Python 3 FAQ

What Python 3 versions are supported?

PyMongo supports Python 3.x where x >= 1.

We do not support Python 3.0.x. It has many problems (some that directly impact PyMongo) and was end-of-lifed with the release of Python 3.1.

Are there any PyMongo behavior changes with Python 3?

Only one intentional change. Instances of bytes are encoded as BSON type 5 (Binary data) with subtype 0. In Python 3 they are decoded back to bytes. In Python 2 they will be decoded to Binary with subtype 0.

For example, let’s insert a bytes instance using Python 3 then read it back. Notice the byte string is decoded back to bytes:

Python 3.1.4 (default, Mar 21 2012, 14:34:01)
[GCC 4.5.3] on linux2
Type "help", "copyright", "credits" or "license" for more information.
>>> import pymongo
>>> c = pymongo.MongoClient()
>>> c.test.bintest.insert({'binary': b'this is a byte string'})
ObjectId('4f9086b1fba5222021000000')
>>> c.test.bintest.find_one()
{'binary': b'this is a byte string', '_id': ObjectId('4f9086b1fba5222021000000')}

Now retrieve the same document in Python 2. Notice the byte string is decoded to Binary:

Python 2.7.3 (default, Apr 12 2012, 10:35:17)
[GCC 4.5.3] on linux2
Type "help", "copyright", "credits" or "license" for more information.
>>> import pymongo
>>> c = pymongo.MongoClient()
>>> c.test.bintest.find_one()
{u'binary': Binary('this is a byte string', 0), u'_id': ObjectId('4f9086b1fba5222021000000')}

Why can’t I share pickled ObjectIds between some versions of Python 2 and 3?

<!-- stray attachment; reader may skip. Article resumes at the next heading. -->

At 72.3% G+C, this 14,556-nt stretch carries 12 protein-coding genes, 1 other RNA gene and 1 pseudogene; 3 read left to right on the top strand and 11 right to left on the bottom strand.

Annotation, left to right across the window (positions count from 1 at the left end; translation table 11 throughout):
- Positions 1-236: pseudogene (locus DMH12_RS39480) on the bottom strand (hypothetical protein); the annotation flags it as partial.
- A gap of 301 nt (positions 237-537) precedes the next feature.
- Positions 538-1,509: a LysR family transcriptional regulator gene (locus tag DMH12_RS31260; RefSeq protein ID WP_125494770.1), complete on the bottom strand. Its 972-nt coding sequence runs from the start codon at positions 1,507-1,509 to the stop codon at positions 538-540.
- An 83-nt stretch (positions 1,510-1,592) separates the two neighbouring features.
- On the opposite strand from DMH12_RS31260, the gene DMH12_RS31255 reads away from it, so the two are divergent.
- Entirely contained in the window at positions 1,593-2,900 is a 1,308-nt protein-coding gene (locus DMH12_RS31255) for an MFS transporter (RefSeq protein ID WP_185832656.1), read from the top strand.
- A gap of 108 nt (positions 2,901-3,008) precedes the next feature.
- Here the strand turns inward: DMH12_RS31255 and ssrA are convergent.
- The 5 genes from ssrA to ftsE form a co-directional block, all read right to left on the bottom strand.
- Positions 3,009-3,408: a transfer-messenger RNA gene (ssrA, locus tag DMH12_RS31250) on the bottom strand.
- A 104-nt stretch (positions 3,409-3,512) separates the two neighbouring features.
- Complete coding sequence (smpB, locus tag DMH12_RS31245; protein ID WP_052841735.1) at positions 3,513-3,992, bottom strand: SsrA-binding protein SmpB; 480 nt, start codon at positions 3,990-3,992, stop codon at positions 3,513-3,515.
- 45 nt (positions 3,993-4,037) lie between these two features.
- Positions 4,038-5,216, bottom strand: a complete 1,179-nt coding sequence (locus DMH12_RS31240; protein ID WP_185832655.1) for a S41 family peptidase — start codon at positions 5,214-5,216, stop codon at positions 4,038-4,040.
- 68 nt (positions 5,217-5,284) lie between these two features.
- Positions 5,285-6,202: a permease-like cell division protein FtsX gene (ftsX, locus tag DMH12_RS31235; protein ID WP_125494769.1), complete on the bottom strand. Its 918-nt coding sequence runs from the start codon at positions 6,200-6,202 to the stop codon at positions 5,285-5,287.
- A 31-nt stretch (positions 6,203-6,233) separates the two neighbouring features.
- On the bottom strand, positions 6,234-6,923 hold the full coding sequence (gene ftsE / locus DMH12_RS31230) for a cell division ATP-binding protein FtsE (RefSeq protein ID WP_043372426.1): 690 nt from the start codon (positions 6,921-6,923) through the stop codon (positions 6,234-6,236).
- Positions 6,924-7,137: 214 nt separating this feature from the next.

Instances of ObjectId pickled using Python 2 can always be unpickled using Python 3. Due to http://bugs.python.org/issue13505 you must use Python 3.2.3 or newer to pickle instances of ObjectId if you need to unpickle them in Python 2.

If you pickled an ObjectId using Python 2 and want to unpickle it using Python 3 you must pass encoding='latin-1' to pickle.loads:

Python 2.7.3 (default, Apr 12 2012, 10:35:17)
[GCC 4.5.3] on linux2
Type "help", "copyright", "credits" or "license" for more information.
>>> import pickle
>>> from bson.objectid import ObjectId
>>> oid = ObjectId()
>>> oid
ObjectId('4f919ba2fba5225b84000000')
>>> pickle.dumps(oid)
'ccopy_reg\n_reconstructor\np0\n(cbson.objectid\...'

Python 3.1.4 (default, Mar 21 2012, 14:34:01)
[GCC 4.5.3] on linux2
Type "help", "copyright", "credits" or "license" for more information.
>>> import pickle
>>> pickle.loads(b'ccopy_reg\n_reconstructor\np0\n(cbson.objectid\...', encoding='latin-1')
ObjectId('4f919ba2fba5225b84000000')

If you need to pickle ObjectIds using Python 3 and unpickle them using Python 2 you must use Python 3.2.3 or newer and protocol <= 2:

Python 3.2.3 (v3.2.3:3d0686d90f55, Apr 10 2012, 11:25:50)
[GCC 4.2.1 (Apple Inc. build 5666) (dot 3)] on darwin
Type "help", "copyright", "credits" or "license" for more information.
>>> import pickle
>>> from bson.objectid import ObjectId
>>> oid = ObjectId()
>>> oid
ObjectId('4f96f20c430ee6bd06000000')
>>> pickle.dumps(oid, protocol=2)
b'\x80\x02cbson.objectid\nObjectId\nq\x00)\x81q\x01c_codecs\nencode\...'

Python 2.4.4 (#1, Oct 18 2006, 10:34:39)
[GCC 4.0.1 (Apple Computer, Inc. build 5341)] on darwin
Type "help", "copyright", "credits" or "license" for more information.